"For me, it is over," Graham said.
Earlier in his remarks, Graham said the report showed "no collusion, no coordination, no conspiracy between the Trump campaign and the Russian government regarding the 2016 election."
This is how he ended his opening remarks:
"I appreciate very much what Mr. Mueller did for the country. I have read most of the report. For me, it is over."
Lindsey Graham, chair of the Senate Judiciary Committee, said Russia interfered with the 2016 US election — and insisted that they are "still doing it."
"The Russians interfered in our election," Graham said. "I would like to do more to harden our infrastructure because the Russians did it. It wasn't some 400-pound guy sitting on a bed somewhere. It was the Russians. And they're still doing it."
Graham said the US needs to do more to "defend democracy" from Russia and other "bad actors."
"It could be the Chinese or somebody next. My take away from this report is that we've got a lot of work to do to defend democracy against the Russians and other bad actors," he said.
Republican Sen. Lindsey Graham, chairman of the Senate Judiciary Committee, just kicked off today's hearing with Attorney General William Barr.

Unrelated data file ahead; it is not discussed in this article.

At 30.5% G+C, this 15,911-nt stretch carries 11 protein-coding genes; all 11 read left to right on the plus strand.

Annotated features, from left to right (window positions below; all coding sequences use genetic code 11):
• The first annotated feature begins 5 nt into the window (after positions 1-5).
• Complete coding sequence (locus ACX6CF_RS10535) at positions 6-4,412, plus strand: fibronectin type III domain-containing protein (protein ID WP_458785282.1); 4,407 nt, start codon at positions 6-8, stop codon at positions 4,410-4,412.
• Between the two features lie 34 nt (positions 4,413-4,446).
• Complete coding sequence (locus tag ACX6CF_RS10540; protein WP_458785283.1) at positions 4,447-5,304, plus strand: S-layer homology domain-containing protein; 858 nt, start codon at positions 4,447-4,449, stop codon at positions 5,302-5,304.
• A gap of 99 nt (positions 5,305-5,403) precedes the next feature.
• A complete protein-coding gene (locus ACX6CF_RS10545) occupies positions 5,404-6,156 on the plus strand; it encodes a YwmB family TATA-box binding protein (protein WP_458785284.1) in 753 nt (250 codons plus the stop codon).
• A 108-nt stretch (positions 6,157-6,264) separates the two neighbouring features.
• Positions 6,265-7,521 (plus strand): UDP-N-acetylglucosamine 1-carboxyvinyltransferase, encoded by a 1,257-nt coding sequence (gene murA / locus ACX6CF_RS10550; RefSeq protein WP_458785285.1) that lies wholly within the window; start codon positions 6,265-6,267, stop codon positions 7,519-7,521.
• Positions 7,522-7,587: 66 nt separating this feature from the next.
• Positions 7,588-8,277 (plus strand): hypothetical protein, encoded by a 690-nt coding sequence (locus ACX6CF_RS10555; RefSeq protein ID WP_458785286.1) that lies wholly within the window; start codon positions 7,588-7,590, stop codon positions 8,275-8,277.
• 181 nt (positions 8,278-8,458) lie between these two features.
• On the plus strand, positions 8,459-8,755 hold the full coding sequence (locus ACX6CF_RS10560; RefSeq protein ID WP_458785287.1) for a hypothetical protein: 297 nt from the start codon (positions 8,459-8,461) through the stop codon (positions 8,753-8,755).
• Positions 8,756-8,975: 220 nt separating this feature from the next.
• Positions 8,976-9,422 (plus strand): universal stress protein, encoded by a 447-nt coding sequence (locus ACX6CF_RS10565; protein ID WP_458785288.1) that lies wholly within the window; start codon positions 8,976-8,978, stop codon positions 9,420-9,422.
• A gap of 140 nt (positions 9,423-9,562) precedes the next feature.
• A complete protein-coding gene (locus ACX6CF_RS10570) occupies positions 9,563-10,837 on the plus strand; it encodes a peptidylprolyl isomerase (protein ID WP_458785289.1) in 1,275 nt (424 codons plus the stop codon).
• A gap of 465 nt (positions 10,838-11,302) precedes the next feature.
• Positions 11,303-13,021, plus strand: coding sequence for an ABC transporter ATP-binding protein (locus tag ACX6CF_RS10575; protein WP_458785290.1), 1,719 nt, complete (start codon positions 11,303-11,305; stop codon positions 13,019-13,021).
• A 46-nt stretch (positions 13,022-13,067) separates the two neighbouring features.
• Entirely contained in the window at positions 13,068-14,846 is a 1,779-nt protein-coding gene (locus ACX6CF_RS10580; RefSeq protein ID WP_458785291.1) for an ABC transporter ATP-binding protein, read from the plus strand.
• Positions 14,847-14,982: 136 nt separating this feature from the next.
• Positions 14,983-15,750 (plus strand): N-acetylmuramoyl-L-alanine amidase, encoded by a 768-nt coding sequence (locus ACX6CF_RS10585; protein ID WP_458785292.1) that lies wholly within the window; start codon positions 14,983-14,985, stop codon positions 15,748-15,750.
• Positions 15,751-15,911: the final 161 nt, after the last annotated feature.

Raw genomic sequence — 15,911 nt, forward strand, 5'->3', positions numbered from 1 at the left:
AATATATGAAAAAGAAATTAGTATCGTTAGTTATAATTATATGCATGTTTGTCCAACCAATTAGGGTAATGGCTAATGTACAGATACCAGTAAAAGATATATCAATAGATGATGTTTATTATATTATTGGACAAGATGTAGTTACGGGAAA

In his opening statement, Graham held up a copy of special counsel Robert Mueller's report, saying it showed that there was "no collusion, no coordination, no conspiracy between the trump campaign and the Russian government regarding the 2016 election."
He then addressed Mueller's evidence on the obstruction of justice issue.
"As to obstruction of justice, Mr. Mueller left it to Mr. Barr to decide after two years and all this time. He said 'Mr. Barr, you decide.' Mr. Barr did."
Minutes before this hearing, Mueller's letter to Barr was made public. In that letter, Mueller said Barr's summary of his report did not "fully capture the context, nature and substance of the investigation," spurring "public confusion."
Graham has, so far, not mentioned Mueller's letter.
In his letter to Attorney General William Barr, special counsel Robert Mueller said Barr's summary of his report did not "fully capture the context, nature and substance of the investigation," spurring "public confusion."
Here's how Mueller put it:
"There is now public confusion about critical aspects of the results of our investigation. This threatens to undermine a central purpose for which the department appointed the special counsel: To assure full public confidence in the outcomes of the investigations."